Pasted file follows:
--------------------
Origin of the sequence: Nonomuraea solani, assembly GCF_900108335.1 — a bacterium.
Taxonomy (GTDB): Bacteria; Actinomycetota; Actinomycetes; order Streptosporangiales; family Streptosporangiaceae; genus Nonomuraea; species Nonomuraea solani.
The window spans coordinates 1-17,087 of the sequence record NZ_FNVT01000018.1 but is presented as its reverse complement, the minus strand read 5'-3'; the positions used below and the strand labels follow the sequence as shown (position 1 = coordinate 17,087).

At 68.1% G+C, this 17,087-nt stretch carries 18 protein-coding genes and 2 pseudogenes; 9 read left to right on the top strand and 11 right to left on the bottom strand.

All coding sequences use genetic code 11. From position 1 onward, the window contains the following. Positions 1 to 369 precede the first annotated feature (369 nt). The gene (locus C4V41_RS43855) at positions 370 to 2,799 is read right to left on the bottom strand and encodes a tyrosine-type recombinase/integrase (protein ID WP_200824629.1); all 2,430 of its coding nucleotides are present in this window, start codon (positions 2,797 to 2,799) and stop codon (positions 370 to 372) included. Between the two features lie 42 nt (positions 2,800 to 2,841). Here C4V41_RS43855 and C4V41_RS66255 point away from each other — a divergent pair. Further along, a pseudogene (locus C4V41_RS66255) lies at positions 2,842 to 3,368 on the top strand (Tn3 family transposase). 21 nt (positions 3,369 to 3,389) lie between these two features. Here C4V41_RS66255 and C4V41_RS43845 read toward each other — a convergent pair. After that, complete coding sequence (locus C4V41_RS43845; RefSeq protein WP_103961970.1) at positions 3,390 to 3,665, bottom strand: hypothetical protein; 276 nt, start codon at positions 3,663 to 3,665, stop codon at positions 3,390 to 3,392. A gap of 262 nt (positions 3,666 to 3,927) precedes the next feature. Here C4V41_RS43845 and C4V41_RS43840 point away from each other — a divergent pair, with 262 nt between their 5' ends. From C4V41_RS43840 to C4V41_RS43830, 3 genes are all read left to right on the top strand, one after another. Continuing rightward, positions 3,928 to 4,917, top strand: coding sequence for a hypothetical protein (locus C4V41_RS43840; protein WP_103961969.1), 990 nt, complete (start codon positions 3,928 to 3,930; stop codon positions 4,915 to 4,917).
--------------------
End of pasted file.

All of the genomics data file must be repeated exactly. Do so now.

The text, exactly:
Origin of the sequence: Nonomuraea solani, assembly GCF_900108335.1 — a bacterium.
Taxonomy (GTDB): Bacteria; Actinomycetota; Actinomycetes; order Streptosporangiales; family Streptosporangiaceae; genus Nonomuraea; species Nonomuraea solani.
The window spans coordinates 1-17,087 of the sequence record NZ_FNVT01000018.1 but is presented as its reverse complement, the minus strand read 5'-3'; the positions used below and the strand labels follow the sequence as shown (position 1 = coordinate 17,087).

At 68.1% G+C, this 17,087-nt stretch carries 18 protein-coding genes and 2 pseudogenes; 9 read left to right on the top strand and 11 right to left on the bottom strand.

All coding sequences use genetic code 11. From position 1 onward, the window contains the following. Positions 1 to 369 precede the first annotated feature (369 nt). The gene (locus C4V41_RS43855) at positions 370 to 2,799 is read right to left on the bottom strand and encodes a tyrosine-type recombinase/integrase (protein ID WP_200824629.1); all 2,430 of its coding nucleotides are present in this window, start codon (positions 2,797 to 2,799) and stop codon (positions 370 to 372) included. Between the two features lie 42 nt (positions 2,800 to 2,841). Here C4V41_RS43855 and C4V41_RS66255 point away from each other — a divergent pair. Further along, a pseudogene (locus C4V41_RS66255) lies at positions 2,842 to 3,368 on the top strand (Tn3 family transposase). 21 nt (positions 3,369 to 3,389) lie between these two features. Here C4V41_RS66255 and C4V41_RS43845 read toward each other — a convergent pair. After that, complete coding sequence (locus C4V41_RS43845; RefSeq protein WP_103961970.1) at positions 3,390 to 3,665, bottom strand: hypothetical protein; 276 nt, start codon at positions 3,663 to 3,665, stop codon at positions 3,390 to 3,392. A gap of 262 nt (positions 3,666 to 3,927) precedes the next feature. Here C4V41_RS43845 and C4V41_RS43840 point away from each other — a divergent pair, with 262 nt between their 5' ends. From C4V41_RS43840 to C4V41_RS43830, 3 genes are all read left to right on the top strand, one after another. Continuing rightward, positions 3,928 to 4,917, top strand: coding sequence for a hypothetical protein (locus C4V41_RS43840; protein WP_103961969.1), 990 nt, complete (start codon positions 3,928 to 3,930; stop codon positions 4,915 to 4,917).